What I Wish I Knew When I Was 36

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This bit of writing was inspired by my recent reading of a book entitled What I Wish I Knew When I Was 20. It was a surprisingly good book and it convinced me that I should try to come up with some lessons for myself.

Actually, many of the short essays in this book involve me confronting a younger self. It's strange offering this youngster advice. Why? Because he is wiser than me, stronger than me, harder working than me...he has more hustle...he has energy.

I think the better option would be to look to a future self, a self that exists 14 years from now (my 50-year-old self) and let that person try to teach my current self some lessons.

This older self has very noticeable bald spots. His midsection bulges in a way that makes him look like an Italian gangster or a postmodern Buddha. He may or may not still be wearing the same clothes I wear now. (My future self, like my current self, is too cheap to buy new clothes.)

What would this older version of myself tell me?

He starts off by giving me the first and only rule of time travel: "I can't give you information about the future. I can only try to pass down wisdom. Sorry, no stock tips!" Then he lets out a hefty, used-car-salesman type of laugh.

(Apparently, this used-car salesman laugh is very fashionable in the future...even somewhat hipster.)

He knows he's being unbelievably cruel. He knows he's borderline wasting my time, but what the hell! At the very least, I might get to rub his 50-year-old belly at the end for good luck.

The dilemma is still...Do you go to the river to drink?

One of my favorite scenes in a novel comes from Haruki Murakami's The Wind Up Bird Chronicle. An old soldier is telling the main character that during his time in the war he was stationed by a river along the Russian border. He and his fellow soldiers hid along the river -- often dying slowly of thirst -- with Russian snipers waiting for them to go to the river to get a drink. Eventually, some solider would get so thirsty that he would go to the river...and then, predictably, the sniper would pick him off.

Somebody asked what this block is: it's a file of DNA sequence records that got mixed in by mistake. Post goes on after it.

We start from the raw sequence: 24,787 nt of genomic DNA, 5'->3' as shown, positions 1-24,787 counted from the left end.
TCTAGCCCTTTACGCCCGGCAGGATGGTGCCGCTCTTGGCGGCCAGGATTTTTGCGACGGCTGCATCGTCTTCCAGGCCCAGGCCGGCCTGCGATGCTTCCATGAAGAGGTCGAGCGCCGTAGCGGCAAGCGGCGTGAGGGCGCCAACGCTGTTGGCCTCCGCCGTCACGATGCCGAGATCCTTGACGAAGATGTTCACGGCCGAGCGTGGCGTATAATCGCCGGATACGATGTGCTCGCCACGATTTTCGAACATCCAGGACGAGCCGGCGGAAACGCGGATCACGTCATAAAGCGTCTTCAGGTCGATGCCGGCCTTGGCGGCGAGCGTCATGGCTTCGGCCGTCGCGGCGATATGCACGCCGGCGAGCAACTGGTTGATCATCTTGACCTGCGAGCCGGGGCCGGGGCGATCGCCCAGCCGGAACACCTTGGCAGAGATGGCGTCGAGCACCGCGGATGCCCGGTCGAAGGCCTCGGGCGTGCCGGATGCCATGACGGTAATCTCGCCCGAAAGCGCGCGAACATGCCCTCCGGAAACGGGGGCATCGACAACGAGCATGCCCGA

"When you get so thirsty you need to go to the river to drink, the thing to do is to stay put," the old soldier tells the main character.

But there would inevitably come a point for every man when he became so thirsty that he wouldn't care whether the sniper killed him. He had to go to the river to drink.

I have found this simple scene to explain almost every dilemma in my life, especially the ones that have to do with writing.

*To self-publish or not to self-publish.

*To publish now or to wait one more draft.

Of course it goes beyond publishing.

*To punch the a-hole boss or not to punch him (You get thirsty...really thirsty. The thing to do is stay put; but can you?)

*To plod through a boring and unfulfilling job or to quit.

"So, 36-year-old self, will you stay put or will you go to the river to drink?"

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